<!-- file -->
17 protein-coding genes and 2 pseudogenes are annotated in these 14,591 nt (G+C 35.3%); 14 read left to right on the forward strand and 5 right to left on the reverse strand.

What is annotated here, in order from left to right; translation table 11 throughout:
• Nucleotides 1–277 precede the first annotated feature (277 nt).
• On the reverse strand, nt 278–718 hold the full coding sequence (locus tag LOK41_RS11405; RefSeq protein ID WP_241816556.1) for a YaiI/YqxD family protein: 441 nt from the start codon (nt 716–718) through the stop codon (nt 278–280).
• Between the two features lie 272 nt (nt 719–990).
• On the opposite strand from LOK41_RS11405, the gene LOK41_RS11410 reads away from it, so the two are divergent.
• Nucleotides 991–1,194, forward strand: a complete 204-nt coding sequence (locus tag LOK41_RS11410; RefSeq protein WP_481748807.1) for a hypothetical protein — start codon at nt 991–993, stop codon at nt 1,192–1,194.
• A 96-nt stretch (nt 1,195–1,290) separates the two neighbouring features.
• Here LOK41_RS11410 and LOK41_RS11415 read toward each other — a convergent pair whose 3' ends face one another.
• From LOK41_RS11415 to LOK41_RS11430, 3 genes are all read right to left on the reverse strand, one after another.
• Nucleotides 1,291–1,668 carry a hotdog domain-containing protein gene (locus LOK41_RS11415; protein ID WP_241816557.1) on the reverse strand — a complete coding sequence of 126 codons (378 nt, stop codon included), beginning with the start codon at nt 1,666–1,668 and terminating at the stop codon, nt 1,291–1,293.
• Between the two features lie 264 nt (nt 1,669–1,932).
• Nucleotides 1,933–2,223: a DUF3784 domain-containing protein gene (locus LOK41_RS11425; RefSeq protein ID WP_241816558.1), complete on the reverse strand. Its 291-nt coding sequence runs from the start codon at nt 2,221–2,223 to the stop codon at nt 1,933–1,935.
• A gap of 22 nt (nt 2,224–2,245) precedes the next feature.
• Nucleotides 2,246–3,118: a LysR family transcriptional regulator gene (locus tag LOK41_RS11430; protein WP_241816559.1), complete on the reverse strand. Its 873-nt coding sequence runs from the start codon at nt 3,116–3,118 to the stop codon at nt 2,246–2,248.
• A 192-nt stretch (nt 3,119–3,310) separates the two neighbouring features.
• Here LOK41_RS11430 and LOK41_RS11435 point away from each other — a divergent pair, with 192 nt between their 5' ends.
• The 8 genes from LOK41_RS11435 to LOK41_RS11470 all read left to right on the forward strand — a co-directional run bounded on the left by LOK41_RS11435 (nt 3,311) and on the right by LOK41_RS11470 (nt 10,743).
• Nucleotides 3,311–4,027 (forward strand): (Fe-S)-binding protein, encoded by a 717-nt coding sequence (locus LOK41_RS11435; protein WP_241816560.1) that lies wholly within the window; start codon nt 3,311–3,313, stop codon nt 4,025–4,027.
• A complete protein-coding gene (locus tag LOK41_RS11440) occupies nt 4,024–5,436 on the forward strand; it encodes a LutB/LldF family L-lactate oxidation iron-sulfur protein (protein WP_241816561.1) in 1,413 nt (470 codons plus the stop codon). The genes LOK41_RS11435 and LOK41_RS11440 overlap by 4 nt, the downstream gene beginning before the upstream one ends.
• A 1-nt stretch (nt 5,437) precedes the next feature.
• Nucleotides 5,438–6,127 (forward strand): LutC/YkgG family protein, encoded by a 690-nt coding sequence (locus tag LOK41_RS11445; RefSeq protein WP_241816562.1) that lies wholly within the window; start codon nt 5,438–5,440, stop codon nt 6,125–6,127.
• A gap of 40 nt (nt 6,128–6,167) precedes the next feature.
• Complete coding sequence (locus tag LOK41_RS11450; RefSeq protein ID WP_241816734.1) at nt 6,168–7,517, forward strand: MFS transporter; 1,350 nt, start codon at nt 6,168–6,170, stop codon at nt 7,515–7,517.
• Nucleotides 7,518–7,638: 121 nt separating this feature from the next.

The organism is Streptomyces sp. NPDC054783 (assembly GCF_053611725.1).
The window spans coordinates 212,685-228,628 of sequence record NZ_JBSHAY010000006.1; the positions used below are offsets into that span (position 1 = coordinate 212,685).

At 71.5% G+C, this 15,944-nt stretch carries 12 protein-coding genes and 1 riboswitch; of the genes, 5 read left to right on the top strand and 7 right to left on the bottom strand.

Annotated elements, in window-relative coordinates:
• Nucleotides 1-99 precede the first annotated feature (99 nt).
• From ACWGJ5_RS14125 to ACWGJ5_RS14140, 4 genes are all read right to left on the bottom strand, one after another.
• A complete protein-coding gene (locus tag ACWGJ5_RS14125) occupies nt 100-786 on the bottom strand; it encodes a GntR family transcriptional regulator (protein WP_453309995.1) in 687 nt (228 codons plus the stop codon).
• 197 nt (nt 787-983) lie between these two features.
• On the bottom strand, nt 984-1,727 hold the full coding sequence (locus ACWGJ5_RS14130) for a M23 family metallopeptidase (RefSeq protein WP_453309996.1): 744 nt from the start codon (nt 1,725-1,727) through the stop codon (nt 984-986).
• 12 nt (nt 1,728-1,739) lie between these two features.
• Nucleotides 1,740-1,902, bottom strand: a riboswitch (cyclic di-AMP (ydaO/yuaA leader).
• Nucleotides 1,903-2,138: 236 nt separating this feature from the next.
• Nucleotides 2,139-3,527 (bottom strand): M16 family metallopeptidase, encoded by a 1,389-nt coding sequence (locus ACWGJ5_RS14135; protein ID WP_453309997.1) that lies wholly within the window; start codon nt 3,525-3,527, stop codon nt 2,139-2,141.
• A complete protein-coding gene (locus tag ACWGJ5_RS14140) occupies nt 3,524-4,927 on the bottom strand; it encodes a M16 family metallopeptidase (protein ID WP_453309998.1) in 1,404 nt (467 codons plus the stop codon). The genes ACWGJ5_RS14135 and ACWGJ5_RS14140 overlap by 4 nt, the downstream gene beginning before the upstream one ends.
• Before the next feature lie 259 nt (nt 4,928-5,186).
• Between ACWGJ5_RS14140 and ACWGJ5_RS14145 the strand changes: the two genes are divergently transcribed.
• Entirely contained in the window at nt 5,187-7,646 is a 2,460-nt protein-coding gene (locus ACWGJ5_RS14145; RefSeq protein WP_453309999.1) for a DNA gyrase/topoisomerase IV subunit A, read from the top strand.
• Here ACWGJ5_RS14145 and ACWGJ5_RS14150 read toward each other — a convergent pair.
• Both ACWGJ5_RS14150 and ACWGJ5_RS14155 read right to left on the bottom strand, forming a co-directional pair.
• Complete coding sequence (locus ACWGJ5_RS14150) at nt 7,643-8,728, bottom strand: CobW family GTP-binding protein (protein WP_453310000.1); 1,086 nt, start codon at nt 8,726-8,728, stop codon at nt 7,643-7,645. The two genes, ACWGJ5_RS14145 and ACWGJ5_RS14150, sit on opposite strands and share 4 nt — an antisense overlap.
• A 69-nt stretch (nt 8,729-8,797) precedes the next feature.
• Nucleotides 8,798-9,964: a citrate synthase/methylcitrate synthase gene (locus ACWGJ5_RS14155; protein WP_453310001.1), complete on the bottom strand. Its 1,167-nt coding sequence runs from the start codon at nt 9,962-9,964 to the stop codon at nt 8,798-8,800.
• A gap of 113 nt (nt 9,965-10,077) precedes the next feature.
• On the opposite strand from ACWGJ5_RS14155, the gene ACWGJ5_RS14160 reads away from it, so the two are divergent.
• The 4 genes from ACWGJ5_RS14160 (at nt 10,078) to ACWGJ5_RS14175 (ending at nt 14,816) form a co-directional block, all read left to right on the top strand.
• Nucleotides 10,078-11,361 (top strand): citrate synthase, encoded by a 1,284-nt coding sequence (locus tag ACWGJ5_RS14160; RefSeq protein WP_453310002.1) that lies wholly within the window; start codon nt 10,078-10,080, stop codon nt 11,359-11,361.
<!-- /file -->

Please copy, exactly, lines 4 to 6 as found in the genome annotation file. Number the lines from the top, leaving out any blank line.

• On the reverse strand, nt 278–718 hold the full coding sequence (locus tag LOK41_RS11405; RefSeq protein ID WP_241816556.1) for a YaiI/YqxD family protein: 441 nt from the start codon (nt 716–718) through the stop codon (nt 278–280).
• Between the two features lie 272 nt (nt 719–990).
• On the opposite strand from LOK41_RS11405, the gene LOK41_RS11410 reads away from it, so the two are divergent.